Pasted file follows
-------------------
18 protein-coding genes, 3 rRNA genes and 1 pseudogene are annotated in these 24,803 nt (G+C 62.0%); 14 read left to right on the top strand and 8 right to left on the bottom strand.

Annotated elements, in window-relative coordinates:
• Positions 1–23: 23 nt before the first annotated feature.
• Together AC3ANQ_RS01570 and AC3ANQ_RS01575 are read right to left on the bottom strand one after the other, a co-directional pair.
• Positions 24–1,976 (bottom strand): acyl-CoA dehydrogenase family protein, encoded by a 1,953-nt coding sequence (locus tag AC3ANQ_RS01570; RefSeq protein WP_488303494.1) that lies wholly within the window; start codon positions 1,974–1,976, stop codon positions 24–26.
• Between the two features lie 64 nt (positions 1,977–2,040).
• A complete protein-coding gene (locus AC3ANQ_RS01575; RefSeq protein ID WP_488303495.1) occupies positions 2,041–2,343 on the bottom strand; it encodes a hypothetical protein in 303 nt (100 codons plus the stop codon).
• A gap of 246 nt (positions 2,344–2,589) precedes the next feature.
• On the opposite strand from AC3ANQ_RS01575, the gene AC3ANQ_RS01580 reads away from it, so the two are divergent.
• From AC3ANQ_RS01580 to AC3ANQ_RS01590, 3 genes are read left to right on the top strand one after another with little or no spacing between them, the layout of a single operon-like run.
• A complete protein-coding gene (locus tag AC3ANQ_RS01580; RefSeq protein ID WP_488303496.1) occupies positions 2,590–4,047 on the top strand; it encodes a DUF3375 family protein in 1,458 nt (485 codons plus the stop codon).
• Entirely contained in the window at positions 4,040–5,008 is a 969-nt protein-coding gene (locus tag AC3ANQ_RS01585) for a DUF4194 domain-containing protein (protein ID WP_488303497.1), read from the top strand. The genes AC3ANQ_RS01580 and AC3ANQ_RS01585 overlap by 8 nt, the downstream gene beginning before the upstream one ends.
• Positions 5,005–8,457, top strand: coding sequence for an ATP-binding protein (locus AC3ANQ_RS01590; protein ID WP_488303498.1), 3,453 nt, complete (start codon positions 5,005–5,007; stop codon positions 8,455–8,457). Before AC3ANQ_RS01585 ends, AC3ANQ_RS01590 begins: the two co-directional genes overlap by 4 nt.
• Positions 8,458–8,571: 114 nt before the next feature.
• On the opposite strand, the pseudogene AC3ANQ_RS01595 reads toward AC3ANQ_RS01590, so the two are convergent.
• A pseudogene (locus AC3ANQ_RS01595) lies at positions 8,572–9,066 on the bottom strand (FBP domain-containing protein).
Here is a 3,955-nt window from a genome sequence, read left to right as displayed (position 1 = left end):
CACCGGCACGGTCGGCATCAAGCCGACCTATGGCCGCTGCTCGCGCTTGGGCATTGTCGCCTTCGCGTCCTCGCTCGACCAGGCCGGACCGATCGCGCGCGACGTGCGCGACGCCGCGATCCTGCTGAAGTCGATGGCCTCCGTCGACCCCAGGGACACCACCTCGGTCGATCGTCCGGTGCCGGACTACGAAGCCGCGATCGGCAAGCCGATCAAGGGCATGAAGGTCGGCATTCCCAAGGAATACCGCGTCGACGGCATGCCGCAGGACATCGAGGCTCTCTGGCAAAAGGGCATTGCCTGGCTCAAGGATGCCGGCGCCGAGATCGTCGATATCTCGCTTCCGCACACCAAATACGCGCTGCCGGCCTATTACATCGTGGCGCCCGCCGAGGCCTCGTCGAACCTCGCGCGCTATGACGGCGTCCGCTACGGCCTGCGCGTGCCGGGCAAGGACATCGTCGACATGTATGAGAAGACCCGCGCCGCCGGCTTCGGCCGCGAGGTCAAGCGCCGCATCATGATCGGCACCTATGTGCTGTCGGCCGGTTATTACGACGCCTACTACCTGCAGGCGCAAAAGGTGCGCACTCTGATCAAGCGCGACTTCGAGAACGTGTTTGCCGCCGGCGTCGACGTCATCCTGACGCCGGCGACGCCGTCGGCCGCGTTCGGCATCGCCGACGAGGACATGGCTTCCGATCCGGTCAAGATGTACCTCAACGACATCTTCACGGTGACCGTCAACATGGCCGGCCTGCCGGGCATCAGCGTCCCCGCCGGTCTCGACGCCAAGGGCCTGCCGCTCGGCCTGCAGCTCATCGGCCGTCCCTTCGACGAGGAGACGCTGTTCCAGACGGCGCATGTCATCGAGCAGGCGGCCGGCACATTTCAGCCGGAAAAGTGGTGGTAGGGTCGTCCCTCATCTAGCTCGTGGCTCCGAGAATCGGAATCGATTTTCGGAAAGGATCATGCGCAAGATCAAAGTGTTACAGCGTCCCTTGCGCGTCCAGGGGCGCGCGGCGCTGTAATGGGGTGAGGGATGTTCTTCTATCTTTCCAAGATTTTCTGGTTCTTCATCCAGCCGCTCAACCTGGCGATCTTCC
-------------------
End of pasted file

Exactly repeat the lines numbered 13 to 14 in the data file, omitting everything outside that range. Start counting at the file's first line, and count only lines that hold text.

• Positions 5,005–8,457, top strand: coding sequence for an ATP-binding protein (locus AC3ANQ_RS01590; protein ID WP_488303498.1), 3,453 nt, complete (start codon positions 5,005–5,007; stop codon positions 8,455–8,457). Before AC3ANQ_RS01585 ends, AC3ANQ_RS01590 begins: the two co-directional genes overlap by 4 nt.
• Positions 8,458–8,571: 114 nt before the next feature.